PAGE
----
What’s the difference between Christianity and Judaism? When one considers the shared cultural heritage of the Hebrew Bible (what Christians call “the Old Testament”), it seems in the end an easy question: Jesus. Christians believe in the divinity of a Jewish holy man who died two thousand years ago, while Jews still await their messiah. But as Shaul Magid’s fascinating new book Hasidism Incarnate shows, the deep religious structures of the two religions may not always be as different as that first glance might suggest.
Maggid’s book takes on the thorny issue of incarnation, of the becoming human of the divine. Historically, many Jewish writers have taken incarnation as the dividing line between Judaism and Christianity: Jews don’t believe in incarnation. Magid argues that this line was upheld as strongly by Jews as by Christians, with Jewish writings written “under a Christian gaze” working tirelessly to keep incarnational theology away from Judaism. Magid cites a quote from Leo Strauss, a philosopher and scholar of medieval Judaism, who argued that “there is no reconciliation between Judaism and Christianity; Judaism is the anti-Christian principle pure and simple.”
Yet as Magid patiently shows, that dividing line on incarnation is a little more blurry than has previously been believed. Magid takes as his subject Hasidism, the movement that swept through eighteenth and nineteenth century Jewish communities in Eastern Europe, which grew away from the Christian gaze and the need for apologetics. Against the excessively arcane Talmud scholarship called pilpul popular at the time, Hasidism promised an egalitarian approach to Jewish spirituality. Hasidism made the mysticism of the kabbalah, as encoded in holy books such as the Zohar, accessible to ordinary people, an everyday rapture that saw the divine in the immanent–that is to say, in the materiality of life itself.
Hasidism was spread by charismatic holy men called zaddikim, who gathered followings around them to form particular sects of Hasidism–many of which are still in existence today. It is in the figure of the zaddik that Magid persuasively argues that Hasidism brings an incarnational theology into Judaism, with his research excavating many Hasidic writings talking about the semi-divinity of the zaddik. Though Magid is at pains to distinguish this incarnational theology from the high Christology of Christianity, he nevertheless shows clearly that incarnation is very much a strong current in Hasidism, right up until the present in the form of the messianic quality ascribed to the last Chabad rebbe, Rabbi Menachem Mendel Schneerson.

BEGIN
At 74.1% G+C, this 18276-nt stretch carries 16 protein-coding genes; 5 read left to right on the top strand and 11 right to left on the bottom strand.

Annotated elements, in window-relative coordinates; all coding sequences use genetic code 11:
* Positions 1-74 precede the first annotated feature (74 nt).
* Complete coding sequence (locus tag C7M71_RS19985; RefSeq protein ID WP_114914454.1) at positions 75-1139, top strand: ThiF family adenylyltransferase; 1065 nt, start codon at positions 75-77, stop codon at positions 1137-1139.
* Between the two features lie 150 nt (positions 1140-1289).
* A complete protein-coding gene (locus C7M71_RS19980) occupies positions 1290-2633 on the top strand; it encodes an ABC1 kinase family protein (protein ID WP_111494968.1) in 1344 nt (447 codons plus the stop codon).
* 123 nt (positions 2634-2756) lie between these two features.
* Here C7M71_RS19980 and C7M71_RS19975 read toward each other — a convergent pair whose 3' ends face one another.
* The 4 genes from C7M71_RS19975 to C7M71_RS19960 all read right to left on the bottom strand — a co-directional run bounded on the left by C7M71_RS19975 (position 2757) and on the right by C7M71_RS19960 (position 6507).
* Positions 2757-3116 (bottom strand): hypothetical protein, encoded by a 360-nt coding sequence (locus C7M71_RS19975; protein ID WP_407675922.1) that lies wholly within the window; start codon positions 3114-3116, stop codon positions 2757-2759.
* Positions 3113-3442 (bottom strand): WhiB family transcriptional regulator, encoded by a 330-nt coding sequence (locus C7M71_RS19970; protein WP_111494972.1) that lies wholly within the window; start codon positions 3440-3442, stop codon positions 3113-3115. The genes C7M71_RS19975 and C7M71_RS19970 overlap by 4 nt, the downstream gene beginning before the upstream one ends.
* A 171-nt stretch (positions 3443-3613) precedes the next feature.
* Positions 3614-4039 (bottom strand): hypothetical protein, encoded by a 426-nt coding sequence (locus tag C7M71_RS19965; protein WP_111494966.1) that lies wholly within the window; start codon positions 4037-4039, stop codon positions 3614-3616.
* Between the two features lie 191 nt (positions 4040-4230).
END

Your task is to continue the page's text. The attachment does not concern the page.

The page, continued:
In a strong chapter, Magid talks about the kenosis of the zaddik, the emptying of the divine often referred to in Christian theology. Citing the Jewish theologian Elliot Wolfson, he argues that in kenosis, “God’s presence is experienced as absence, that is, consciousness of God as negation is the core of the mystical experience.” Like the suffering Christ on the cross, the zaddik draws divinity into humanity. Magid draws on the difficult material of kabbalah to tease out the theological implications of the zaddik’s incarnation.
This is all heady stuff, with Magid expertly charting a path through the kabbalistic and Hasidic primary material, as well as its contemporary interpretations in Jewish thought, and even the odd pinch of critical theory. It’s clear though that this is a book for scholars of Hasidicism, with Magid rarely stopping to introduce key terms of Jewish discourse. People looking for a basic introduction to Hasidic thought would be best to look elsewhere.
But for those with the patience to work through the material, Hasidism Incarnate offers a sophisticated approach to the thorny question of the differences between Jewish and Christian religious theology and practice. Magid situates his work alongside other Jewish writers like Daniel Boyarin who have problematised some of the easy (and ahistorical) platitudes that mark out the Jewish/Christian divide, and that seems right to me. Hasidism Incarnate is a solid book about an important subject.